Big Tub Transition

by Karen Miles

Big Tub Transition

In your baby’s first half-year, you managed her sponge baths and dozens of dips in that handy infant tub. Now that she’s sitting up and about to grow out of it, it’s time to head for wider waters. The big tub may take some getting used to. To help her get her feet wet:


Start Small

Your baby may feel overwhelmed by the expanse of the bathtub, so set her infant tub inside it and bathe her in its cozy confines for a while.


Stick to Shallow Waters

Just a couple of inches will allow you to get the job done and let your baby splash around a bit without feeling scared. As she becomes more comfortable, add more depth.



The sound and sensation of running bathwater can be disconcerting to a baby, so fill the tub before putting her in. When bath time is up, don’t pull the plug until she’s out of the room  — seeing and hearing the swirling, gurgling drain makes some kids worry that they’ll get swallowed up by it.


Get Wet ‘N (Mildly) Wild

“Bath time can be great fun, and a wonderful learning experience,” says Flaura Koplin Winston, M.D., director of TraumaLink, an interdisciplinary pediatric trauma research center at the Children’s Hospital of Philadelphia. So give that rubber ducky a workout together. Show your little dipper how to fill and empty plastic containers. Sing “This is the way we wash our toes (nose, belly, elbows)” as you scrub each body part, and play three-way patty-cake with your baby and the water. Just don’t let her head go under  — even for an instant  — or you’ll likely cause a real aversion to the tub. Ditto for splashing, even in play.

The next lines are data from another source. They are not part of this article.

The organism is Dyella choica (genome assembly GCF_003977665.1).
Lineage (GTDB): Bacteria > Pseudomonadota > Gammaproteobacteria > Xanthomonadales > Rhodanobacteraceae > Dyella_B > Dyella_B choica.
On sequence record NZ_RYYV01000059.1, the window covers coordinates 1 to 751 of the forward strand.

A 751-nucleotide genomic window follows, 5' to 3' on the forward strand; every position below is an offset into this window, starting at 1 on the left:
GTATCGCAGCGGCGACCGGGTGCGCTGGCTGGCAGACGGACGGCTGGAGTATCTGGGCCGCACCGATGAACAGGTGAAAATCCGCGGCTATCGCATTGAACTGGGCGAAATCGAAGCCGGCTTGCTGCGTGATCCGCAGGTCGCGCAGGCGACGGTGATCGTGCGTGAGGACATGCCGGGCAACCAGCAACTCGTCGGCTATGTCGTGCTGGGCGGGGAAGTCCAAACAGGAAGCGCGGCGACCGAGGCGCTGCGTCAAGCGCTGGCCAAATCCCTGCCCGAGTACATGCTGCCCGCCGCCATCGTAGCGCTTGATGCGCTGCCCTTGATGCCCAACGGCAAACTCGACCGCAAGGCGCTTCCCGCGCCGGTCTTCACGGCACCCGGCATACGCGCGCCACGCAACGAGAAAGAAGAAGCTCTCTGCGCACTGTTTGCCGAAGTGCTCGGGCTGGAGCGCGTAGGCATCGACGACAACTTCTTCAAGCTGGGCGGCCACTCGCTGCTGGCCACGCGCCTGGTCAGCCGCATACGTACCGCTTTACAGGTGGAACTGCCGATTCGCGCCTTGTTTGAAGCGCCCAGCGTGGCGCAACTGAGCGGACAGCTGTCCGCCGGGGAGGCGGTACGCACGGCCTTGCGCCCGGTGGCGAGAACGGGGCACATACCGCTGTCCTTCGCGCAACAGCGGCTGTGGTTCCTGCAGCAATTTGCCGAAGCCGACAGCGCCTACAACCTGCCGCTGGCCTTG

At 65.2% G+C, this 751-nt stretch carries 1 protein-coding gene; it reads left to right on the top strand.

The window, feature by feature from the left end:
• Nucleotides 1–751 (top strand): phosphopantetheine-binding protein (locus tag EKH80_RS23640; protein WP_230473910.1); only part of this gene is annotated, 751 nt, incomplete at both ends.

What if all systems are go  — everything’s ready, you’re geared up  — but your baby screams and scrambles to get out? Don’t force her  — muster your patience and ingenuity. A child who’s terrified of the bathtub may learn to like it if given the opportunity to play in it sans water  — but still with your supervision. Then, find a fun way for her to splash, supervised, in water out of the tub. Set a dishpan on a plastic tablecloth on the floor, for example. After she’s played for a while, she may surprise you and try to climb into it  — a sign to give the tub another chance. Some babies learn to like a bath if Mom or Dad gets in with them the first few times.


If she’s still afraid, back off. Continue to give her baths in her infant tub, then try again in a few weeks: You may find that your little scaredy-cat has turned into a fearless fish.